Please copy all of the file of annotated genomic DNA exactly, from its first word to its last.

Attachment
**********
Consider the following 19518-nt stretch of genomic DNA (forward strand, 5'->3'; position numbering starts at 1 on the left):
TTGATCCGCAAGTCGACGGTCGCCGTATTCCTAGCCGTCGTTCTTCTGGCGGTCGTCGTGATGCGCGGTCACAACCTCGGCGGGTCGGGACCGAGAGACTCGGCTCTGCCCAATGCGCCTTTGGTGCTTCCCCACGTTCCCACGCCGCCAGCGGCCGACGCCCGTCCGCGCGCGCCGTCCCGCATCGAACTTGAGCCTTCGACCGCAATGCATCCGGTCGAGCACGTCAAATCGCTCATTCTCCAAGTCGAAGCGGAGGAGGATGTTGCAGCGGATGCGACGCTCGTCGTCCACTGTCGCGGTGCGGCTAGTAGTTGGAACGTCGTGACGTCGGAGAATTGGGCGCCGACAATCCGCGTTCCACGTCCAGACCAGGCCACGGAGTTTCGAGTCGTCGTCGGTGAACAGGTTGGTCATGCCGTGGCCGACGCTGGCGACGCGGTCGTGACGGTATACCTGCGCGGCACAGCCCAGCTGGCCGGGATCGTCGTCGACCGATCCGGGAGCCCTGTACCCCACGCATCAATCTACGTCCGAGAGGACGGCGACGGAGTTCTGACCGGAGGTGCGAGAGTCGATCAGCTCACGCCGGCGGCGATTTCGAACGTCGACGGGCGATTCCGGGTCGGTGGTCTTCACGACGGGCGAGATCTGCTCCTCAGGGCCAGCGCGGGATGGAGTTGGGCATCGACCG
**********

Consider the following 19518-nt stretch of genomic DNA (forward strand, 5'->3'; position numbering starts at 1 on the left):
TTGATCCGCAAGTCGACGGTCGCCGTATTCCTAGCCGTCGTTCTTCTGGCGGTCGTCGTGATGCGCGGTCACAACCTCGGCGGGTCGGGACCGAGAGACTCGGCTCTGCCCAATGCGCCTTTGGTGCTTCCCCACGTTCCCACGCCGCCAGCGGCCGACGCCCGTCCGCGCGCGCCGTCCCGCATCGAACTTGAGCCTTCGACCGCAATGCATCCGGTCGAGCACGTCAAATCGCTCATTCTCCAAGTCGAAGCGGAGGAGGATGTTGCAGCGGATGCGACGCTCGTCGTCCACTGTCGCGGTGCGGCTAGTAGTTGGAACGTCGTGACGTCGGAGAATTGGGCGCCGACAATCCGCGTTCCACGTCCAGACCAGGCCACGGAGTTTCGAGTCGTCGTCGGTGAACAGGTTGGTCATGCCGTGGCCGACGCTGGCGACGCGGTCGTGACGGTATACCTGCGCGGCACAGCCCAGCTGGCCGGGATCGTCGTCGACCGATCCGGGAGCCCTGTACCCCACGCATCAATCTACGTCCGAGAGGACGGCGACGGAGTTCTGACCGGAGGTGCGAGAGTCGATCAGCTCACGCCGGCGGCGATTTCGAACGTCGACGGGCGATTCCGGGTCGGTGGTCTTCACGACGGGCGAGATCTGCTCCTCAGGGCCAGCGCGGGATGGAGTTGGGCATCGACCG